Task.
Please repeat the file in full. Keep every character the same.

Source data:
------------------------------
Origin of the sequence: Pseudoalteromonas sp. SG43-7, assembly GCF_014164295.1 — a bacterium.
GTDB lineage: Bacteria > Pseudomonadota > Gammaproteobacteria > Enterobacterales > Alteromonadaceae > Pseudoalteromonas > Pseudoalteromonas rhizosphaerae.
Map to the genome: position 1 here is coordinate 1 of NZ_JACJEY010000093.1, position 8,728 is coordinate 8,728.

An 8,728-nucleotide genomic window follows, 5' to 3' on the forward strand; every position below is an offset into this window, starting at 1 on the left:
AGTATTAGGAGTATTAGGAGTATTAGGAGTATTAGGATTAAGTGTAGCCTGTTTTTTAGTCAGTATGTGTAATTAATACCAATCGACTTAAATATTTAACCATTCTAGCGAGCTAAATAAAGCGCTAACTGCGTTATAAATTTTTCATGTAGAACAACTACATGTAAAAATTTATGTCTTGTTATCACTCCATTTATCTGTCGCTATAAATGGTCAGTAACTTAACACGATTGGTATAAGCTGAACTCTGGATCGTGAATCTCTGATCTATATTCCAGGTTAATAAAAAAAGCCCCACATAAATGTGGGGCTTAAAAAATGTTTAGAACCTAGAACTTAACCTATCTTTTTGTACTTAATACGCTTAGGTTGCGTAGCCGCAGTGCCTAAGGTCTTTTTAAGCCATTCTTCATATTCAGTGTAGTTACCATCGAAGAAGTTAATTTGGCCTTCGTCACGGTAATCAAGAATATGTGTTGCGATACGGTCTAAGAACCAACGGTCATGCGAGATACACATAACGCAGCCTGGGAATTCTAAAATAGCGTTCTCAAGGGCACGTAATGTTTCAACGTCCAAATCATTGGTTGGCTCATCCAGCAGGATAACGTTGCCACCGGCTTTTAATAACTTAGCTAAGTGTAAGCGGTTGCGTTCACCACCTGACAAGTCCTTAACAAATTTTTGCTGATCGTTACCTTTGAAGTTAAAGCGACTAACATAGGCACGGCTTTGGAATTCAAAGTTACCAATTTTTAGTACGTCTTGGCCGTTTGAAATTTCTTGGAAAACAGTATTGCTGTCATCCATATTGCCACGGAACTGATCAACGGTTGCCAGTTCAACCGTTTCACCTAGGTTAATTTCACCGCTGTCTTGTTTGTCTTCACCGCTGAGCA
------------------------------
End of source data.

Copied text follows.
Origin of the sequence: Pseudoalteromonas sp. SG43-7, assembly GCF_014164295.1 — a bacterium.
GTDB lineage: Bacteria > Pseudomonadota > Gammaproteobacteria > Enterobacterales > Alteromonadaceae > Pseudoalteromonas > Pseudoalteromonas rhizosphaerae.
Map to the genome: position 1 here is coordinate 1 of NZ_JACJEY010000093.1, position 8,728 is coordinate 8,728.

An 8,728-nucleotide genomic window follows, 5' to 3' on the forward strand; every position below is an offset into this window, starting at 1 on the left:
AGTATTAGGAGTATTAGGAGTATTAGGAGTATTAGGATTAAGTGTAGCCTGTTTTTTAGTCAGTATGTGTAATTAATACCAATCGACTTAAATATTTAACCATTCTAGCGAGCTAAATAAAGCGCTAACTGCGTTATAAATTTTTCATGTAGAACAACTACATGTAAAAATTTATGTCTTGTTATCACTCCATTTATCTGTCGCTATAAATGGTCAGTAACTTAACACGATTGGTATAAGCTGAACTCTGGATCGTGAATCTCTGATCTATATTCCAGGTTAATAAAAAAAGCCCCACATAAATGTGGGGCTTAAAAAATGTTTAGAACCTAGAACTTAACCTATCTTTTTGTACTTAATACGCTTAGGTTGCGTAGCCGCAGTGCCTAAGGTCTTTTTAAGCCATTCTTCATATTCAGTGTAGTTACCATCGAAGAAGTTAATTTGGCCTTCGTCACGGTAATCAAGAATATGTGTTGCGATACGGTCTAAGAACCAACGGTCATGCGAGATACACATAACGCAGCCTGGGAATTCTAAAATAGCGTTCTCAAGGGCACGTAATGTTTCAACGTCCAAATCATTGGTTGGCTCATCCAGCAGGATAACGTTGCCACCGGCTTTTAATAACTTAGCTAAGTGTAAGCGGTTGCGTTCACCACCTGACAAGTCCTTAACAAATTTTTGCTGATCGTTACCTTTGAAGTTAAAGCGACTAACATAGGCACGGCTTTGGAATTCAAAGTTACCAATTTTTAGTACGTCTTGGCCGTTTGAAATTTCTTGGAAAACAGTATTGCTGTCATCCATATTGCCACGGAACTGATCAACGGTTGCCAGTTCAACCGTTTCACCTAGGTTAATTTCACCGCTGTCTTGTTTGTCTTCACCGCTGAGCA